Was this really a win for tea workers?

Protest called off after Tk 25 pay hike; workers still worried about making ends meet

"Today, I protest so that I don't die out of hunger. It's a protest for our lives, our survival and our rights."

This was what Agni Banik, a permanent tea worker based in Moulvibazar, had to say before the countrywide protest was called off, after the prime minister's directive to raise their daily wage from Tk 120 to Tk 145.

Moulvibazar Deputy Commissioner Mir Nahid Ahsan relayed this decision to everyone yesterday at a meeting held at the Office of the Department of Labour at Sreemangal, Moulvibazar.

Hearing this, tea-worker leaders called off the strike for the time being.

"The Prime Minister's Office contacted us. Based on the prime minister's assurance, the tea workers have accepted this wage and will join work from tomorrow [today]," said DC Nahid.

Workers of 166 tea estates across the country, including those in Sylhet and Chattogram, refrained from working from August 13, demanding a hike in daily wage from the existing Tk 120 to Tk 300.

So, how will a pay hike of Tk 25, a small fraction of the demanded raise, be of any benefit, that too at a time when prices of essentials keep on rising?

"The price of per kilo rice is now Tk 60, while per litre soybean oil costs Tk 200. It takes Tk 150 to buy 12 eggs. And yet, we're only getting a paltry daily wage. How do we survive like this?" asked Agni.

Agni, who had been demonstrating in front of Malinichhara Tea Garden, also mentioned how families of workers like her suffered during their protest.

"I didn't get Sunday's [tea garden holiday] wages. I missed out on two days' wages because I participated in the strike for a day," she explained.

Maloti Gonju, another worker, shared that her family hasn't had a decent meal in a long time.

"The price of everything in the country is increasing. But our wages are not [in accordance with prices]. Are we not humans?" she lamented.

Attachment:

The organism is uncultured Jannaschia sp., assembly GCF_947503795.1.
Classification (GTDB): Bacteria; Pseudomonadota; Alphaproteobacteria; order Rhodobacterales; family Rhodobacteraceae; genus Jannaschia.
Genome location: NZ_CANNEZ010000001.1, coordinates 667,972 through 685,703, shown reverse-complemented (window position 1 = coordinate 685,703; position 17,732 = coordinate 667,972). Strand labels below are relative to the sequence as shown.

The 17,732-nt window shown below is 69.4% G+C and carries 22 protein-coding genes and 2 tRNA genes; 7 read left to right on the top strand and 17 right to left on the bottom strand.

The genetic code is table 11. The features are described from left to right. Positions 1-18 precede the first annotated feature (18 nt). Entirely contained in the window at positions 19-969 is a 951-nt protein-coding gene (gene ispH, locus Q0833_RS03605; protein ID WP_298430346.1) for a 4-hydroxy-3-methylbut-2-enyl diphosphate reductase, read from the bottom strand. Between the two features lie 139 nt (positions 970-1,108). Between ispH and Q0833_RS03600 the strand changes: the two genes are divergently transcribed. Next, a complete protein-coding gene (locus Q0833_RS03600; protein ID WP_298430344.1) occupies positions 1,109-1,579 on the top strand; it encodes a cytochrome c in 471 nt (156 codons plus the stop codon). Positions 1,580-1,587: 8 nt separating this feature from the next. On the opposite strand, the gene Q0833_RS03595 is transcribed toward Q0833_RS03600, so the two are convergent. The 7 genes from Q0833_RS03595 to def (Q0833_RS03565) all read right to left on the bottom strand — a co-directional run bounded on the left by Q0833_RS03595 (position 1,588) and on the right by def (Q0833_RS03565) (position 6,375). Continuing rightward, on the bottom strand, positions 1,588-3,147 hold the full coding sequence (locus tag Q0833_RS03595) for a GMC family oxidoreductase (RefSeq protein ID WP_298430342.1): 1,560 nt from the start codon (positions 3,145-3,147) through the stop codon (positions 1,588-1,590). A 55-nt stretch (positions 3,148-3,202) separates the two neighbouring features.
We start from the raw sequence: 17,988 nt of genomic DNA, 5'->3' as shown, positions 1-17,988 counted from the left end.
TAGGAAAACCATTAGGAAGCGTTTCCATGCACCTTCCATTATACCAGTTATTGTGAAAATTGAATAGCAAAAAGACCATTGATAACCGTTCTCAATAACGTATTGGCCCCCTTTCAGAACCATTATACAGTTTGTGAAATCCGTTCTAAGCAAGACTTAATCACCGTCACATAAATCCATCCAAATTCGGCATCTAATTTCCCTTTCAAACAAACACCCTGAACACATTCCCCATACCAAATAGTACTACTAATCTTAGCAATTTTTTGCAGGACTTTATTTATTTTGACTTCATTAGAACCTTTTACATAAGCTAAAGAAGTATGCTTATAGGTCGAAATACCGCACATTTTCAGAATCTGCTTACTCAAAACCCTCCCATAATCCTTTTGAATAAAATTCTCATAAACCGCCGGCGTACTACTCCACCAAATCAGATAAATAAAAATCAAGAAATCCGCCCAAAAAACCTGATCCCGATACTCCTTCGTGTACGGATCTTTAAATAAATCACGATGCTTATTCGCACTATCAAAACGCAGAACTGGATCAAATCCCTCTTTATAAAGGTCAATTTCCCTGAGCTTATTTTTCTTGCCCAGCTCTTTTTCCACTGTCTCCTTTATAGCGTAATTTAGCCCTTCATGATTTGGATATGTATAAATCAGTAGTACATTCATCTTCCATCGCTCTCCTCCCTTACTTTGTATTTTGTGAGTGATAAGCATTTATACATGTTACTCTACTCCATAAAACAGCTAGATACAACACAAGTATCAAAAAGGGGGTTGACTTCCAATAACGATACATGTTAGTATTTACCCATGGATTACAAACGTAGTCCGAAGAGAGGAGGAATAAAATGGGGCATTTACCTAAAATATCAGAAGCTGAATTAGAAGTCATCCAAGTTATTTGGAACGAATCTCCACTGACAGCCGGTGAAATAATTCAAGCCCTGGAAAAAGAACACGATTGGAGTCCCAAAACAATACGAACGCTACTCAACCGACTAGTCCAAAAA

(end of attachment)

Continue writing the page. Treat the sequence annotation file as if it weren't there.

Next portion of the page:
Another worker Amrika Gonju, who runs a family of seven with her income, said, "Whether I eat or not, I have to feed my four children. This is something that I cannot do with this wage. Do our lives mean nothing?"

What their collective experience wants to tell everyone is that not only have they been deprived of fair wages all this time, the protest has also taken a toll on them and their families, due to lost wages.

And this is not even all of their miseries.

According to the Labour Act, there's a rule that requires workers to be made permanent after 90 days of working. However, many tea workers haven't been made permanent even after working for six to seven years.

Rajat Kanti Biswas, general secretary of Bangladesh Trade Union's Moulvibazar unit, said it's yet another battle to become a permanent worker in the tea gardens.

Rajat said the delay is intentional so that the company has to pay less to workers in the form of provident funds after they retire.

"Some people in the tea-worker population try to earn a living by working as day labourers in brick kilns, roads or paddy fields. However, not all of them have the scope to work outside. There's a risk of cancellation of the allotted house or losing the chance of a permanent job in the tea garden later on," Rajat said.

"It's a generational struggle that the government needs to pay attention to," he added.

According to the Statistical Handbook on Bangladesh Tea Industry 2019, there are 166 gardens in the country with a total of 1,40,164 tea workers.

In three Sylhet districts, there are 135 tea gardens, where 46,450 registered female workers and 15,153 casual female workers work.

About 74 percent of tea workers live in poverty, according to a 2018 study by Bangladesh Bureau of Statistics (BBS).

Prof Chitta Ranjan Rajbongshi, a tea worker analyst, said, "Keeping aside the government's dependence on tea workers, the one thing that I cannot ignore is that they're the protectors of the 25 percent of the country's forest area. That's why the government high officials should consider improving their living conditions as tea gardens are assets to the government."

"Ninety-nine percent of the tea population voted for the current government. They should keep that in mind as well," he added.

Philip Gain, director of Society for Environment and Human Development, said tea workers are still living like slaves and their wages are never proportionate with present expenses.

"Tea workers are among the most marginalised, excluded and poverty-afflicted population of Bangladesh. They have seen how the garden owners have hijacked the Minimum Wage Board and kept their future hanging in the balance," said Philip.

"It's the government's responsibility to establish rules of fair trade in the tea sector, and ensure justice and protection for tea workers, who are the most important asset for the country's tea industry," he added.

Nipen Paul, acting general secretary of the Bangladesh Tea Labour Union, said, "These long discussions usually just yield insignificant decisions."

"We're continuing discussions with the worker leaders... But the strike isn't a solution. The tea industry was facing huge losses because of the strikes," said Golam Mohammad Shibli, chairperson of Bangladeshi Tea Sangsad (Sylhet).

"This is the season for tea leaves. If raw leaves are wasted, I think the workers will lose the most," said Nahidul Islam, deputy director of labour in Sreemangal.


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